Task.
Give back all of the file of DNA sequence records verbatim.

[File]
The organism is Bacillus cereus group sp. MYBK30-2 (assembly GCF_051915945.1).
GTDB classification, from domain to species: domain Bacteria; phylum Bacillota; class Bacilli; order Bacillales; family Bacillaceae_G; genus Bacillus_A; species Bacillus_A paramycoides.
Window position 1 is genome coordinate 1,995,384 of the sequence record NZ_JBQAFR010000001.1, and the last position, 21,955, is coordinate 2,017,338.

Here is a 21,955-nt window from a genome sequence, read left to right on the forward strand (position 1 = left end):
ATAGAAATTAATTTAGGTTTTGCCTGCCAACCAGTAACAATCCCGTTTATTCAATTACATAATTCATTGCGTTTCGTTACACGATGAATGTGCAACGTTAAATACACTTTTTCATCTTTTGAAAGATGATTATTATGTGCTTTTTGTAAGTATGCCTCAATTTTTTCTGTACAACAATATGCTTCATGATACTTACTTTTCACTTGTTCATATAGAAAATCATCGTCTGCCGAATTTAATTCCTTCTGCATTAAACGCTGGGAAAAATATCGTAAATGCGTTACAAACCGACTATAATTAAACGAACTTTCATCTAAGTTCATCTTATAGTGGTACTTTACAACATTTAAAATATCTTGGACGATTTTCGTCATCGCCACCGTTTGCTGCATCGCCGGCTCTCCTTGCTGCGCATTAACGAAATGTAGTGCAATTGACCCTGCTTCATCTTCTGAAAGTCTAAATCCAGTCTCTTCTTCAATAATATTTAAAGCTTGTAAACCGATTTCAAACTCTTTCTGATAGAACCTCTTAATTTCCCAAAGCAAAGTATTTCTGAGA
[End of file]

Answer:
The organism is Bacillus cereus group sp. MYBK30-2 (assembly GCF_051915945.1).
GTDB classification, from domain to species: domain Bacteria; phylum Bacillota; class Bacilli; order Bacillales; family Bacillaceae_G; genus Bacillus_A; species Bacillus_A paramycoides.
Window position 1 is genome coordinate 1,995,384 of the sequence record NZ_JBQAFR010000001.1, and the last position, 21,955, is coordinate 2,017,338.

Here is a 21,955-nt window from a genome sequence, read left to right on the forward strand (position 1 = left end):
ATAGAAATTAATTTAGGTTTTGCCTGCCAACCAGTAACAATCCCGTTTATTCAATTACATAATTCATTGCGTTTCGTTACACGATGAATGTGCAACGTTAAATACACTTTTTCATCTTTTGAAAGATGATTATTATGTGCTTTTTGTAAGTATGCCTCAATTTTTTCTGTACAACAATATGCTTCATGATACTTACTTTTCACTTGTTCATATAGAAAATCATCGTCTGCCGAATTTAATTCCTTCTGCATTAAACGCTGGGAAAAATATCGTAAATGCGTTACAAACCGACTATAATTAAACGAACTTTCATCTAAGTTCATCTTATAGTGGTACTTTACAACATTTAAAATATCTTGGACGATTTTCGTCATCGCCACCGTTTGCTGCATCGCCGGCTCTCCTTGCTGCGCATTAACGAAATGTAGTGCAATTGACCCTGCTTCATCTTCTGAAAGTCTAAATCCAGTCTCTTCTTCAATAATATTTAAAGCTTGTAAACCGATTTCAAACTCTTTCTGATAGAACCTCTTAATTTCCCAAAGCAAAGTATTTCTGAGA